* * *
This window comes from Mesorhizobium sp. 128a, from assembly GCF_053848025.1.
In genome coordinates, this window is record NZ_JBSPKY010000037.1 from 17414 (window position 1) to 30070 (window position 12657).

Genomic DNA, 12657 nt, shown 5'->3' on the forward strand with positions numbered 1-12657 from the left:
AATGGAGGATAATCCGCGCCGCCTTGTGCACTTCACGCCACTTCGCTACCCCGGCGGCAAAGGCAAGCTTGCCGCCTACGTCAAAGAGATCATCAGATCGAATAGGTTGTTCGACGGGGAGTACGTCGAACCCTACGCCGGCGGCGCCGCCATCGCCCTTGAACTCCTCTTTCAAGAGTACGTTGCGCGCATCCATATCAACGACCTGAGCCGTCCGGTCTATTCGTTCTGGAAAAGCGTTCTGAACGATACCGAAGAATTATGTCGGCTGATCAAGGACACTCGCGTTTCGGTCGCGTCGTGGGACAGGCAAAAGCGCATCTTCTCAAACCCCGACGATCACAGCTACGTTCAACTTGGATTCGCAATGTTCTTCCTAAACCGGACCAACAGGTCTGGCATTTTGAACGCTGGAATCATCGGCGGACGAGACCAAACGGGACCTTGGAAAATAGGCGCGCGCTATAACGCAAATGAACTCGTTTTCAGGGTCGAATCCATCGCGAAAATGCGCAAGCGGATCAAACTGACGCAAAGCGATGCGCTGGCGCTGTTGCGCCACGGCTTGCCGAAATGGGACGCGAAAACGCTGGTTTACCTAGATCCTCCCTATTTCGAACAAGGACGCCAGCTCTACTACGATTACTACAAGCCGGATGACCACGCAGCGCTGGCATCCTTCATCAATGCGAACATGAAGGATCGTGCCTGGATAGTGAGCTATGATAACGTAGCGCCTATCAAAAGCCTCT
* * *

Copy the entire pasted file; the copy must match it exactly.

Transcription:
This window comes from Mesorhizobium sp. 128a, from assembly GCF_053848025.1.
In genome coordinates, this window is record NZ_JBSPKY010000037.1 from 17414 (window position 1) to 30070 (window position 12657).

Genomic DNA, 12657 nt, shown 5'->3' on the forward strand with positions numbered 1-12657 from the left:
AATGGAGGATAATCCGCGCCGCCTTGTGCACTTCACGCCACTTCGCTACCCCGGCGGCAAAGGCAAGCTTGCCGCCTACGTCAAAGAGATCATCAGATCGAATAGGTTGTTCGACGGGGAGTACGTCGAACCCTACGCCGGCGGCGCCGCCATCGCCCTTGAACTCCTCTTTCAAGAGTACGTTGCGCGCATCCATATCAACGACCTGAGCCGTCCGGTCTATTCGTTCTGGAAAAGCGTTCTGAACGATACCGAAGAATTATGTCGGCTGATCAAGGACACTCGCGTTTCGGTCGCGTCGTGGGACAGGCAAAAGCGCATCTTCTCAAACCCCGACGATCACAGCTACGTTCAACTTGGATTCGCAATGTTCTTCCTAAACCGGACCAACAGGTCTGGCATTTTGAACGCTGGAATCATCGGCGGACGAGACCAAACGGGACCTTGGAAAATAGGCGCGCGCTATAACGCAAATGAACTCGTTTTCAGGGTCGAATCCATCGCGAAAATGCGCAAGCGGATCAAACTGACGCAAAGCGATGCGCTGGCGCTGTTGCGCCACGGCTTGCCGAAATGGGACGCGAAAACGCTGGTTTACCTAGATCCTCCCTATTTCGAACAAGGACGCCAGCTCTACTACGATTACTACAAGCCGGATGACCACGCAGCGCTGGCATCCTTCATCAATGCGAACATGAAGGATCGTGCCTGGATAGTGAGCTATGATAACGTAGCGCCTATCAAAAGCCTCT